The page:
It isn’t hard to find the person who is the alleged leader of Lapsus$. He’s 17 and lives in the U.K. Because he’s a minor, we’re not using his name. We reached out to him and his parents with a raft of emails, and they didn’t respond to repeated requests for comment on this story.

But even without speaking to them directly, it is relatively easy to find out a lot about a hacker who goes by the screen name White. 

Allison Nixon is the chief researcher at a cyber security company called Unit 221B and she’s been tracking White and some of his earlier exploits for quite a while now. She says that even though is just 17, he’s been in the script kiddie hacking world for some time and “his hobbies include re-offending,” she said. 

Script kiddies are people who aren’t experts at coding but use other hacking tools – like social engineering – to crack into systems and networks. Traditionally, they haven’t gotten much respect in the hacking world and that may have been, at least in part, what fueled Lapsus$’ hacking spree. They were intent on proving themselves.

Nixon says once she started digging into White’s online profiles, his historical posts and activity, she found accounts that went back years. “When you read the material and look at the dates of when they were posted, the only conclusion you can come to is that this kid has lots of experience in the criminal underground,” she said.

We found people who knew him who agreed to talk to us, but didn’t want to be named or recorded. They were neighbors and local kids who claimed White hacked their bank accounts, took control of their Xbox’s, and demanded money to open them up again. 

Apparently, this had been White’s modus operandi as far back as anyone could remember. When his computers were confiscated in the past, they added, White always found a way to get new ones.

“Because of this ego motivation coloring a lot of their actions, it sabotages a lot of their operations.”

-Allison Nixon, Unit 221b

Nixon says the Lapsus$ crew – which is thought to be less than a dozen people and mostly adolescents – is different from any other hacking group she’s ever followed. For one thing, they don’t depend on malware. They’ve been known to buy malware on the dark web, but more often they use older techniques and good old fashioned social engineering.

“They are old school,” Nixon said. “They are downloading data, deleting it, and then demanding money in exchange for restoring it.”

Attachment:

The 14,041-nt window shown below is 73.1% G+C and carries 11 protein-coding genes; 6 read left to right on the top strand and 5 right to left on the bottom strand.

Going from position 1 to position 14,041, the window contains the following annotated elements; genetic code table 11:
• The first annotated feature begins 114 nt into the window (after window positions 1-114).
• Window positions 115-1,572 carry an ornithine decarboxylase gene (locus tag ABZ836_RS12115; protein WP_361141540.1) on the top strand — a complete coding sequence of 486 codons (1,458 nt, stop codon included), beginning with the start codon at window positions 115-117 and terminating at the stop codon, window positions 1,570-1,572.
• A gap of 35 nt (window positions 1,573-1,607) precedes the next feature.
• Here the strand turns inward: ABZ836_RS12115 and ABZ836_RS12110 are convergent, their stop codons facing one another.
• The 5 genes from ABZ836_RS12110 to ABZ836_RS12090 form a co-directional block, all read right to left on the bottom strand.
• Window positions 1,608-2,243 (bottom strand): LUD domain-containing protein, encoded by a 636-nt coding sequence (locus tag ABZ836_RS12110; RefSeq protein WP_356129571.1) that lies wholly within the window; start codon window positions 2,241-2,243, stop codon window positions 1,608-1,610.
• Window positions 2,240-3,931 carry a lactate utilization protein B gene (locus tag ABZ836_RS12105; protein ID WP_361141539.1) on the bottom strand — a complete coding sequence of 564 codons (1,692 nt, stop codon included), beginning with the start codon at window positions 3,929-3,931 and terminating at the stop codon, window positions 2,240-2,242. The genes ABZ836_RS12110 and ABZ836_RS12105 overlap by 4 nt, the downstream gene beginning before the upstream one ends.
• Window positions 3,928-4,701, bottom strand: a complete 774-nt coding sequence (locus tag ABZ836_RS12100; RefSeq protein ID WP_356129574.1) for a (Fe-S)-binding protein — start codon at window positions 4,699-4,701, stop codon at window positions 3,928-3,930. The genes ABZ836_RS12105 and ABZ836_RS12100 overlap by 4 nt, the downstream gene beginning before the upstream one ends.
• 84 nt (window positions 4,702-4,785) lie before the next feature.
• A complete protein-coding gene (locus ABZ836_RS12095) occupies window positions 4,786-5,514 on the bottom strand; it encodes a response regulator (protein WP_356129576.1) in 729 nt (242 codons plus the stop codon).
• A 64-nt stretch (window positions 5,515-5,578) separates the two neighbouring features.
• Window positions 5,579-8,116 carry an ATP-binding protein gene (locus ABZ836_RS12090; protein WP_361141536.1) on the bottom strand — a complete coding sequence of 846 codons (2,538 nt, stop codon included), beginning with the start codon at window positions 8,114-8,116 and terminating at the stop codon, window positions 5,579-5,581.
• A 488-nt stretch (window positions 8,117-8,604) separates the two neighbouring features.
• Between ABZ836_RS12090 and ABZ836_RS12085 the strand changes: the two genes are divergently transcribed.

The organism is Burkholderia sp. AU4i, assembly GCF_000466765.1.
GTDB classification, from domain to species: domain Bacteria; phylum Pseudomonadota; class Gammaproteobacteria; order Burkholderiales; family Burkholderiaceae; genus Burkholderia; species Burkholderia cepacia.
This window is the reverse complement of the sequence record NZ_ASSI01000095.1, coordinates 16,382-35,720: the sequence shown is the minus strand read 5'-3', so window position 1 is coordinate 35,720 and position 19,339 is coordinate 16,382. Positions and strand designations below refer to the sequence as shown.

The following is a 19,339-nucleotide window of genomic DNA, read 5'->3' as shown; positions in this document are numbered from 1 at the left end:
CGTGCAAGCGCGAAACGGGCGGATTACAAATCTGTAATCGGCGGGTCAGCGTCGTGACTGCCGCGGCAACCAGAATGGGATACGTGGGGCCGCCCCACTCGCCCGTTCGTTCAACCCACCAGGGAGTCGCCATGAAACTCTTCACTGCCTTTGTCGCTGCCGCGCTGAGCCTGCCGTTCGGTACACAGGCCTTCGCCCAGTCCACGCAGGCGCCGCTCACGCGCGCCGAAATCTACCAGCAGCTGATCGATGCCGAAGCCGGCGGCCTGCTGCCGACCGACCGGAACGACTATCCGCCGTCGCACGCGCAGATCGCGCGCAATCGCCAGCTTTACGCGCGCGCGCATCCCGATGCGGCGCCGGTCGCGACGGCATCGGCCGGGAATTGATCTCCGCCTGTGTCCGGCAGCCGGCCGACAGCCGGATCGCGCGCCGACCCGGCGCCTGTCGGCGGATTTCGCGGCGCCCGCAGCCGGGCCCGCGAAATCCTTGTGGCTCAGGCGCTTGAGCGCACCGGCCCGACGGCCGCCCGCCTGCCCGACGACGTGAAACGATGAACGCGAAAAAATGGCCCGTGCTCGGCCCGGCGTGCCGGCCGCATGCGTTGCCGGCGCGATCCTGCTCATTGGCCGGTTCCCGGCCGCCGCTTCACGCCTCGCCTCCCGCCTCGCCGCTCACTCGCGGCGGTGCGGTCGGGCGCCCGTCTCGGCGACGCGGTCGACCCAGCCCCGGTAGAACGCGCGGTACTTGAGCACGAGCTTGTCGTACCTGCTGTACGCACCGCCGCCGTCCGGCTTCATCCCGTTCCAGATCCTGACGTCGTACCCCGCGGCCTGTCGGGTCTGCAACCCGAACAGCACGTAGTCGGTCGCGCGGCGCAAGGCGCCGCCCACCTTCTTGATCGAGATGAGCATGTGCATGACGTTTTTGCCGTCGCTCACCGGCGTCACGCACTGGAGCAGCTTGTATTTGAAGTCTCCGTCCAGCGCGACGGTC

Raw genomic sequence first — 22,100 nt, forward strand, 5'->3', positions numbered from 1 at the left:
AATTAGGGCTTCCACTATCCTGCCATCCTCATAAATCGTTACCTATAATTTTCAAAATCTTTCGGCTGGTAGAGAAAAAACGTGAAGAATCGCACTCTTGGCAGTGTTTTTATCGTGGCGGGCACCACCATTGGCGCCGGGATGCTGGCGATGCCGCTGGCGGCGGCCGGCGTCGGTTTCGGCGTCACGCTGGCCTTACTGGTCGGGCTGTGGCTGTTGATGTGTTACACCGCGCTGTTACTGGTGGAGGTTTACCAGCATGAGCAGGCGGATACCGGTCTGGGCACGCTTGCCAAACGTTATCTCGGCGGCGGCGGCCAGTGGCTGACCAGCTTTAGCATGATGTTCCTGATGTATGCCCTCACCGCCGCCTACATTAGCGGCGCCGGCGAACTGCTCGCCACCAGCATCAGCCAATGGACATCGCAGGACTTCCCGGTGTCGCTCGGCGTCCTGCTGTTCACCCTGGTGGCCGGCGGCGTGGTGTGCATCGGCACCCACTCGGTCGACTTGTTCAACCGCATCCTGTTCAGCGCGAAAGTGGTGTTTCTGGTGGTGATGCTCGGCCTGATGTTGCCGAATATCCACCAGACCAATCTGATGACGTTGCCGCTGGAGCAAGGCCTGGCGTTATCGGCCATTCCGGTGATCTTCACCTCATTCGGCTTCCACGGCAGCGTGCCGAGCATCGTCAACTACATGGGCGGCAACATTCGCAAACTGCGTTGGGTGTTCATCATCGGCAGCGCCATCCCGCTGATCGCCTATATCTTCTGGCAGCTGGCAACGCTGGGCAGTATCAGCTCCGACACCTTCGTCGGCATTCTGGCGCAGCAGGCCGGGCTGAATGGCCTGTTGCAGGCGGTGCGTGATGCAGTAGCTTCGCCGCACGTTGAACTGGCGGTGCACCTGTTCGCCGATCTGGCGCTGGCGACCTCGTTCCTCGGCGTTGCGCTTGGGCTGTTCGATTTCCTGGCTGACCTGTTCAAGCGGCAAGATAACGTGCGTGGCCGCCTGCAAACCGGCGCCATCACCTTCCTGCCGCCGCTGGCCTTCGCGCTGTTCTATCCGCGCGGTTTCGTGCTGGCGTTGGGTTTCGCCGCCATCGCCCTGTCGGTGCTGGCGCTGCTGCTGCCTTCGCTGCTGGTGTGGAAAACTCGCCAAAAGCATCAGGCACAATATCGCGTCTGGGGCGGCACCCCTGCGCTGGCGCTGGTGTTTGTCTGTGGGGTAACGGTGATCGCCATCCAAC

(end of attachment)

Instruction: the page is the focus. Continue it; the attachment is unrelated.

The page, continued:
There are no elegant malware shells or zero day exploits. Instead Lapsus$ appears to be really good at finding gullible people who either click on something they shouldn’t, or can be sweet-talked into providing access to something Lapsus$ should have access to, which presents a huge problem for companies. 

Cybersecurity teams can build walls and deploy virus scanners against malicious code, but when the vulnerabilities are carbon units (you know them as human beings), that is much harder to cabin – and is part of the reason for Lapsus$’s relative success.

Case in point, the old-school schemes on which Nixon believes White cut his teeth: something known as SIM swapping. It involves convincing a cell phone carrier to switch an existing phone number over to a SIM card that the scammer has. Sometimes it requires talking to a customer representative. Other times it can include grabbing tablets from a mobile phone retail outlet and making some quick changes.

Once the SIM swap is made, hackers can complete text-based two-factor authentication checks, steal personal information, or trick services into coughing up passwords. Microsoft said as much after it investigated a hack back in March. The company says it traced a number of Lapsus$ hacks back to SIM swaps in which the group took control of an employee’s phone number and text messages so they’d get access to those multi-factor authorization codes.

While that might seem like small ball, hacking companies one individual at a time, Nixon says, has made Lapsus$ appear to be big dog hackers. “The total volume of takeovers is going to be low,” she said. “But the targets they choose are always going to be high profile.” Some estimates say Lapsus$ has already raked in some $14 million from its victims just since December.  

What is so crazy about all of this is that the Lapsus$ crew aren’t great hackers in the traditional sense of the word. They aren’t great coders; they are great con artists. 

When the investigations team at Okta studied the computer logs from that January hack of the third party vendor, Sykes Sitel, Winterford said it seemed like the group didn’t fully understand what it had cracked into. “They were really just in an experimental mode or a discovery mode, trying to figure out what could, how could they leverage that access in some way,” Winterford said.